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In Spivak's Calculus, Chapter 2, the second problem of the set asks you to find a formula for the following series:

$$\sum_{i=1}^n(2i-1)$$ and $$\sum_{i=1}^n(2i-1)^2$$ Now, for the former, this was fairly straightforward: it sums to $i^2$ and I have a proof that I'm happy with. However, for the latter, I cannot identify a pattern in terms of $n$ to begin building a proof. The series proceeds $1^2 + 3^2 + 5^2 + 7^2 + \cdots + (2n-1)^2$, so the sum for the first few indices would be $1, 10, 35,$ and $84.$ Not only have I failed to come up with an expression of this in terms of $n$, but I'm not even sure what I should be considering to lead me to such a formula.

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marked as duplicate by Hans Lundmark, Claude Leibovici, ccorn, cansomeonehelpmeout, Christopher Jun 8 '18 at 12:16

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  • $\begingroup$ Are you also supposed to give a direct proof by induction, or can you use other known formulæ like the sum of the first $2n$ squares? $\endgroup$ – Bernard Jun 6 '18 at 20:33
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Hint : Expand the summand & use \begin{eqnarray*} \sum_{i=1}^{n} i^2 =\frac{n(n+1)(2n+1)}{6}. \end{eqnarray*} You should get to \begin{eqnarray*} \sum_{i=1}^{n} (2i-1)^2 =\frac{n(4n^2-1)}{3}. \end{eqnarray*}

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  • $\begingroup$ Thanks to a combination of your hint and dezdichado's below, I managed to figure it out. Thank you very much! $\endgroup$ – user242007 Jun 6 '18 at 21:44
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If you know what $1^2+2^2+...+n^2=f(n)$ sums up to, then your desired sum is simply: $$1^2+3^2+...+(2n-1)^2 = f(2n) - (2^2+4^2+...+(2n)^2) = f(2n) - 4f(n).$$

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    $\begingroup$ Your comment helped me become more aware of incorporating existing known formulae in these exercises. Between that and Donald's comment above, I was able to solve the problem. Thank you. $\endgroup$ – user242007 Jun 6 '18 at 21:44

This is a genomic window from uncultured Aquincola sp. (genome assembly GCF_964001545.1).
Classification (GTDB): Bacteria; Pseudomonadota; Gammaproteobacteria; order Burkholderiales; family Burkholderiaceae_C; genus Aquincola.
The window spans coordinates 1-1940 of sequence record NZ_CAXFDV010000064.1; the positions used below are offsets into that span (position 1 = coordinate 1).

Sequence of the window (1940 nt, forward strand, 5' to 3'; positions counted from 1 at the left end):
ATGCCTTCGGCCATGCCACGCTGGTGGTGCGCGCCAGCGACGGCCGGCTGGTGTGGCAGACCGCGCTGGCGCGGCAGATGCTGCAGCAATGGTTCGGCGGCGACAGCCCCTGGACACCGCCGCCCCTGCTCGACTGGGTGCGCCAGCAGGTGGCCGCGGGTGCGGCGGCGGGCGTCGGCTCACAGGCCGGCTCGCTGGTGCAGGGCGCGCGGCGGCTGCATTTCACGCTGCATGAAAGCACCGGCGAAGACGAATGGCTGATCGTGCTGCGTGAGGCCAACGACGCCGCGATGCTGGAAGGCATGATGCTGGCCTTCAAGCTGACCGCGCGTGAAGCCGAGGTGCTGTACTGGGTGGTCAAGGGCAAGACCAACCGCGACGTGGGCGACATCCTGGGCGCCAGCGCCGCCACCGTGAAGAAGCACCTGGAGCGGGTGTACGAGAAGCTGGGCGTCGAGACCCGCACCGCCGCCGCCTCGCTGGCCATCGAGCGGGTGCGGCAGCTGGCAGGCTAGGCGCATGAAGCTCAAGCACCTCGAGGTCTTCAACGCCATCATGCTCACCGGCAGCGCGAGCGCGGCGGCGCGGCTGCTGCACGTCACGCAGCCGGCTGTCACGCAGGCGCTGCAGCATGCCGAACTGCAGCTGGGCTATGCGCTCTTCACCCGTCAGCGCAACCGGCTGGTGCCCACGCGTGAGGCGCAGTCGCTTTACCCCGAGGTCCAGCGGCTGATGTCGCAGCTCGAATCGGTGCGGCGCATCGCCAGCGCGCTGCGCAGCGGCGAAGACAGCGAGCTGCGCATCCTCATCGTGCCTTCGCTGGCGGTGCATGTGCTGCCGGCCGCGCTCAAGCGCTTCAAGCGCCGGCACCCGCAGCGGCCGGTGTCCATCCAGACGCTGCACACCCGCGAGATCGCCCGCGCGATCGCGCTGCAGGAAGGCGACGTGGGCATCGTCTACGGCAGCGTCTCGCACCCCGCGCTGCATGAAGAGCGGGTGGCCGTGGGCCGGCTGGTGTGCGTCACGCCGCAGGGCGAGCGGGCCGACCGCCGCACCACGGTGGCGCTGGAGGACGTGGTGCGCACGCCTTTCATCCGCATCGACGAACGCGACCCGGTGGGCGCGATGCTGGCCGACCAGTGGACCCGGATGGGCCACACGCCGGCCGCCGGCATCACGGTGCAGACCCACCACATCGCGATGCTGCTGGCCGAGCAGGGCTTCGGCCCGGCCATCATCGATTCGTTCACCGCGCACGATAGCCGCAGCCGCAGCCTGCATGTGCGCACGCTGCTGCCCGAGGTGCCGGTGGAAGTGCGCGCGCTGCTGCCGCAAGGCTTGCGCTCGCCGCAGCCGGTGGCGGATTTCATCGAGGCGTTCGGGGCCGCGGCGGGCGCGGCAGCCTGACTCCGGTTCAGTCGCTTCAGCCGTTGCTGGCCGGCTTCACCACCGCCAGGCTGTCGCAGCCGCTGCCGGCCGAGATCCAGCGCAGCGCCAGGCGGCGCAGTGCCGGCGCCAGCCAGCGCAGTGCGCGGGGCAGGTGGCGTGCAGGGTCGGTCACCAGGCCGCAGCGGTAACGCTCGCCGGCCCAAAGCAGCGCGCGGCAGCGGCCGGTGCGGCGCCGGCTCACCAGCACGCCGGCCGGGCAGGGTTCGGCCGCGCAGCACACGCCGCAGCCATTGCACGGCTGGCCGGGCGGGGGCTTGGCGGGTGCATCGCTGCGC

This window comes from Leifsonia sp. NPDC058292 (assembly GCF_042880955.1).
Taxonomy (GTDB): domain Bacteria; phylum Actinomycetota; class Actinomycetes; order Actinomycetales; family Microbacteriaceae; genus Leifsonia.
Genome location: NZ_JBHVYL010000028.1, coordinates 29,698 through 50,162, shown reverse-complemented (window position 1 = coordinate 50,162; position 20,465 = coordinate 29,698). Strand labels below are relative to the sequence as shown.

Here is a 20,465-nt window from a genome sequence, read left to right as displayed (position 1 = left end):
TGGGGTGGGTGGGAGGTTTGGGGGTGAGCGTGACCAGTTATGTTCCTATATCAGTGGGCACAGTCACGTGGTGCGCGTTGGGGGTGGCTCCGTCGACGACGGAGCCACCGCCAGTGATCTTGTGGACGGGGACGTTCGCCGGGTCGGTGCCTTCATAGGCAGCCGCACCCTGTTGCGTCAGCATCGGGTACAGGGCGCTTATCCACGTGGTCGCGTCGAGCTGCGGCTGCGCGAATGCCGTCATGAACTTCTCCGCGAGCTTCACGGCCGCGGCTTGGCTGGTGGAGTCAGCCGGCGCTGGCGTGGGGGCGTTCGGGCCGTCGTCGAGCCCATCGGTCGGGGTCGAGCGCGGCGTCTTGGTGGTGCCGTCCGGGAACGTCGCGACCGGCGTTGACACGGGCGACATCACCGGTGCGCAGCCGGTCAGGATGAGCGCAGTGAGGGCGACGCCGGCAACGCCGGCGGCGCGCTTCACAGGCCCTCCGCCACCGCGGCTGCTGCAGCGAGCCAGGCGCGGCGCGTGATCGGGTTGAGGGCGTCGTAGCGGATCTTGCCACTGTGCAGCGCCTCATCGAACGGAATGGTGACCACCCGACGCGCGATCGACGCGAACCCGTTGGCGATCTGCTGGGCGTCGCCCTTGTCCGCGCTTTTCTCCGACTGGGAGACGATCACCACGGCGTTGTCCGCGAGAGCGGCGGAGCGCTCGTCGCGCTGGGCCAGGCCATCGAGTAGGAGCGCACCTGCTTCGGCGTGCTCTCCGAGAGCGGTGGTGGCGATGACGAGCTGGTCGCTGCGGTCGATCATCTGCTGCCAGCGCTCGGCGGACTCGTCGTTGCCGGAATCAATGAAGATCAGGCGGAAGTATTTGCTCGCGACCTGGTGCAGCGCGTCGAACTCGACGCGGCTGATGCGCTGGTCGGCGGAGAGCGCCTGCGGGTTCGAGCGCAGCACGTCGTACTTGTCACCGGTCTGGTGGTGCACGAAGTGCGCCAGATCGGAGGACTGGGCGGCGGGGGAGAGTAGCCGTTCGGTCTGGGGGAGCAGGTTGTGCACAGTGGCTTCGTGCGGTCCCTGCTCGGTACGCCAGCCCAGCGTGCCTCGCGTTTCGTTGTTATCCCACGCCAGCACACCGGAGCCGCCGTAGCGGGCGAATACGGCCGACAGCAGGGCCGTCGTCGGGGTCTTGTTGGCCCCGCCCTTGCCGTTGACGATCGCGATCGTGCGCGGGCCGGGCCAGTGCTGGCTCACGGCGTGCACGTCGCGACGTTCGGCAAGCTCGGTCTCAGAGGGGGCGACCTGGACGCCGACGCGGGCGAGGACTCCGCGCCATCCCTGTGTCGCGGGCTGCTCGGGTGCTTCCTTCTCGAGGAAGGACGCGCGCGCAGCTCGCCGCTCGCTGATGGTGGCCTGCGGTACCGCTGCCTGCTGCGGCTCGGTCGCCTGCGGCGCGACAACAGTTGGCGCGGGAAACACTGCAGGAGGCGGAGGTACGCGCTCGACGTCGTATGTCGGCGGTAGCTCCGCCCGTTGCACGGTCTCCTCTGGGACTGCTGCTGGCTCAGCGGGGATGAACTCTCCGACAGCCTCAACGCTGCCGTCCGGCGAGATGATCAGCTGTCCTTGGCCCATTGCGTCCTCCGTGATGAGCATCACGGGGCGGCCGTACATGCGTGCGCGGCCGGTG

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$$\sum_{i=1}^n (2i-1)^2$$

$$=\sum_{i=1}^n 4i^2-4i+1$$

$$=4\sum_{i=1}^n i^2-4\sum_{i=1}^n i+\sum_{i=1}^n1$$

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  • $\begingroup$ Could you elaborate on this? In trying to implement it with an example value of i = 4, I end up with 81, when the actual value in the series appears to be 84. $\endgroup$ – user242007 Jun 6 '18 at 21:26
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$\sum_\limits{k=1}^n (2k - 1)^2 = \sum_\limits{k=1}^n 4k^2 - \sum_\limits{k=1}^n 4k + \sum_\limits{k=1}^n 1 = 4\left(\sum_\limits{k=1}^n k^2\right) - 2n(n+1) + n$

You need a way to find $\sum_\limits{k=1}^n k^2$

There are lots of other ways to derive this... but this one is nice.

Write the numbers in a triangle

$\begin {array}{} &&&1\\&&2&&2\\&3&&3&&3\\&&&\vdots&&\ddots\\n&&n&\cdots\end{array}$

The sum of each row is $k^2.$ And, the sum of the whole trianglular array is $\sum_\limits{k=1}^n k^2$

Take this triangle and rotate it 60 degrees clockwise and 60 degrees counter clockwise and sum the 3 triangles together.

$\begin {array}{} &&&1\\&&2&&2\\&3&&3&&3\end{array}+\begin {array}{} &&&n\\&&n-1&&n\\&n-2&&n-1&&n\\\end{array}+\begin {array}{} &&&n\\&&n&&n-1\\&n&&n-1&&n-2\end{array}$

And we get:

$\begin {array}{} &&&2n+1\\&&2n+1&&2n+1\\&2n+1&&2n+1&&2n+1\\&&&\vdots&&\ddots\end{array}$

What remains how many elements are in the triangular array? $\sum_\limits{k=1}^n k$

$3\sum_\limits{k=1}^n k^2 = (2n+1)\sum_\limits{k=1}^n k\\ \sum_\limits{k=1}^n k^2 = \frac {n(n+1)(2n+1)}{6}$

Another way to do it is:

$\sum_\limits{k=1}^n (k+1)^3 - k^3 = (n+1)^3-1\\ \sum_\limits{k=1}^n (3k^2 + 3k + 1)\\ \sum_\limits{k=1}^n 3k^2 + \sum_\limits{k=1}^n 3k + \sum_\limits{k=1}^n 1\\ \sum_\limits{k=1}^n 3k^2 + 3\frac {n(n+1)}{2} + n = n^3 + 3n^2 + 3n \\ 3\sum_\limits{k=1}^n k^2 = n^3 + \frac 32 n^2 + \frac 12 n\\ \sum_\limits{k=1}^n k^2 = \frac 16 (n)(n+1)(2n+1)$

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  • $\begingroup$ I like the rotation method, that works out very nicely! $\endgroup$ – abiessu Jun 6 '18 at 20:59
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    $\begingroup$ It is nice in that it is intuitive, but the other method can be generalized. $\endgroup$ – Doug M Jun 6 '18 at 21:01
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You can do it by telescoping. Given a sequence $f(n)$ define the sequence $\Delta f(n)=f(n+1)-f(n)$ and put $(n)_m=n(n-1)\dotsb(n-m+1)$. One can check that $\Delta (n)_m=m(n)_{m-1}$ for $m\geq 1$. Now note that $$ (2i-1)^2=4i^2-4i+1=4[(i)_2+i] -4i+1=4(i)_2+1$$ whence $$ \Delta\left(\frac{4}{3}(i)_3+i\right)=(2i-1)^2. $$ In particular $$ \sum_{i=1}^n (2i-1)^2=\sum_{i=1}^n \Delta\left(\frac{4}{3}(i)_3+i\right)=\left[\frac{4}{3}(i)_3+i\right]_{i=1}^{n+1} $$ with the notation $[g(i)]_{i=a}^b=g(b)-g(a)$.

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